(The Hill) The privacy of emails, photos stored in the cloud, even heart rate history from a smartwatch could be at stake, according to civil libertarians, as the Supreme Court takes up a potential blockbuster case after Thanksgiving.
When they return to the bench after the holiday, the justices will weigh whether the history of cell phone locations stored by a phone service provider is searchable without a warrant.
The case, Carpenter v. U.S., centers on Timothy Carpenter, who argues the government violated his Fourth Amendment protection against unreasonable search and seizure when it obtained his cell phone location records from MetroPCS and Sprint without a warrant. Authorities then used that data as trial evidence to convict him of a string of robberies at Radio Shack and T-Mobile stores in Michigan and Ohio from December 2010 to March 2011.
The government argues that it was well within its rights under the Stored Communications Act (SCA) of 1986 to get a court order for the records. The law allows this type of data to be searched if the government can show reasonable grounds to believe it will be relevant to a criminal investigation.
To obtain a warrant, law enforcement officers, however, must show there is probable cause.
But beyond the law, the government is arguing that Carpenter lacks a legitimate expectation of privacy because he voluntarily turned his location information over to a third party when he signed up for cell service. It’s a legal theory known as the third-party doctrine.
“Petitioner lacks any subjective expectation of privacy in phone-company records of historical cell-site data because they are business records that MetroPCS and Sprint create for their own purposes,” Acting Solicitor General Noel Francisco, Acting Assistant Attorney General Kenneth Blanco and DOJ Attorney Jenny Ellickson argued in a court brief.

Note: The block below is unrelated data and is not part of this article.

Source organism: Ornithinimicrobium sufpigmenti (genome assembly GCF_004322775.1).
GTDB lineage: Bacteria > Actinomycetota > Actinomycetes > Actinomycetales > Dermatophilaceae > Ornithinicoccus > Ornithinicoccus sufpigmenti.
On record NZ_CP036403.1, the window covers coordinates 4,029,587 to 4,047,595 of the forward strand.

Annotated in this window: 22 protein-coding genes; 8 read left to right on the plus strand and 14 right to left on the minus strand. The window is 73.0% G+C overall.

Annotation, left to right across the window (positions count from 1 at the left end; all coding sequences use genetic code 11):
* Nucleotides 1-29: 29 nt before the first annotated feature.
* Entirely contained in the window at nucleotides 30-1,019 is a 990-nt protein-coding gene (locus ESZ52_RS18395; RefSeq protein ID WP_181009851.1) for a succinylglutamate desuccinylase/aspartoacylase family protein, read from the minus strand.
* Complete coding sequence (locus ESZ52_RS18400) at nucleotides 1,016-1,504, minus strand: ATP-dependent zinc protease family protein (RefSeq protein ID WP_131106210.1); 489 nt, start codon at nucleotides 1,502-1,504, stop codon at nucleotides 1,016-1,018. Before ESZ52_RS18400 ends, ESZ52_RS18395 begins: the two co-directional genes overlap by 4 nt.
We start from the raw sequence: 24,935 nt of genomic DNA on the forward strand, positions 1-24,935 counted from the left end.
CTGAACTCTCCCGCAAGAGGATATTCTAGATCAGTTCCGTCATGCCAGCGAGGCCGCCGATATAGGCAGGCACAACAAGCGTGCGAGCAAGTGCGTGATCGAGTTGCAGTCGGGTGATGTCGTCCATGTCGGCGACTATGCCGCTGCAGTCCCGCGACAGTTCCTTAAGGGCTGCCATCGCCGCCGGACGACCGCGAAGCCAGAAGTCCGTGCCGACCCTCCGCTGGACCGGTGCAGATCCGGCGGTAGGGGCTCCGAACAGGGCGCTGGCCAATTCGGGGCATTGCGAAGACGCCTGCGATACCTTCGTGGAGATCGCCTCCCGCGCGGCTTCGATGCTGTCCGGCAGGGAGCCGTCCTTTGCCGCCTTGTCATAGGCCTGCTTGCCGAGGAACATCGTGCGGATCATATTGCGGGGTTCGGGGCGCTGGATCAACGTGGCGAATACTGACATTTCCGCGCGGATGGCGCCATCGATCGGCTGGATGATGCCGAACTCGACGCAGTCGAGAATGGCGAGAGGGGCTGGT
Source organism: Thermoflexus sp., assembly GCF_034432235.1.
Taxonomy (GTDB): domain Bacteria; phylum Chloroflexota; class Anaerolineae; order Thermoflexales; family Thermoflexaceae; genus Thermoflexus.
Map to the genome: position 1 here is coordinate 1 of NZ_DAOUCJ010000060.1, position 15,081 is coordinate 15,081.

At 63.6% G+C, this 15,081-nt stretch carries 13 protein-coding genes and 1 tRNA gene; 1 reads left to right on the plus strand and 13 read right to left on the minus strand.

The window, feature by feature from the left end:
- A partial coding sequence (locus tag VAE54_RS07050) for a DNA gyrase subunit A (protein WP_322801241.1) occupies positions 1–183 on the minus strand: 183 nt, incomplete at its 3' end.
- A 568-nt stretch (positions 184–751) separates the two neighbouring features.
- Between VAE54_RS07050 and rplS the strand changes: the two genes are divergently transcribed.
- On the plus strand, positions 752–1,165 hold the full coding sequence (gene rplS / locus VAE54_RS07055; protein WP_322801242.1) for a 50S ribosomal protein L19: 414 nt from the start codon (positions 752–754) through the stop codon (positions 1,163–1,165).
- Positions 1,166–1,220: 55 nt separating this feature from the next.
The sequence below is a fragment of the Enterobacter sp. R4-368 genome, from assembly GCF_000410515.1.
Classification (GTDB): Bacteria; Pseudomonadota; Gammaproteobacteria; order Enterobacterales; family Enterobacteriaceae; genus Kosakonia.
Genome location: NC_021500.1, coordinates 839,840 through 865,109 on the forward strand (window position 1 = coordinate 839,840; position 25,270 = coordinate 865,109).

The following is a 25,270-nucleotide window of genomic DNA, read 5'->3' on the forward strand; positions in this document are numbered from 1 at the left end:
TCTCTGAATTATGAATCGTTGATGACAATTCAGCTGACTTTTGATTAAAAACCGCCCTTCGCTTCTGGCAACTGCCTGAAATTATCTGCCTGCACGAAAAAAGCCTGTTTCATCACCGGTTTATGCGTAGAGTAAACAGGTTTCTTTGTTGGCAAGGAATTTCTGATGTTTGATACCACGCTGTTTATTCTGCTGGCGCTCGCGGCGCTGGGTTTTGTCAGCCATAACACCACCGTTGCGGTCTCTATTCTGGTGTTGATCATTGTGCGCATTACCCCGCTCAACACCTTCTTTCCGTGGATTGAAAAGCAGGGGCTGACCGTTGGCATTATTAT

American Civil Liberties Union (ACLU) staff attorney Nathan Freed Wessler, who’s representing Carpenter, called the implications of that argument “stunning.”
“If the government’s position wins, it would imperil the search queries people enter into Google or WebMD, our complete browsing histories showing everything we read online, the heart rate data from a smartwatch saved by Apple, a person’s whole life in photos uploaded to the cloud and so much more,” he said.
“In the 21st century we really can’t go about our daily lives without creating these pervasive, highly sensitive digital records held by companies we interact with.”
The ACLU also argues the government is relying on an outdated law.
Though it was updated in part in 1994, Wessler said the SCA really hasn’t been touched since 1986. At that time there were only 1,000 cell sites in the U.S. and less than half of one percent of Americans had a cell phone. Today, he said more than 300,000 cell sites exist and 95 percent of Americans have cell phones.
But the government argues that cell phone location information isn’t personal.
Continue reading the full story here: Justices to weigh cell phone privacy in landmark case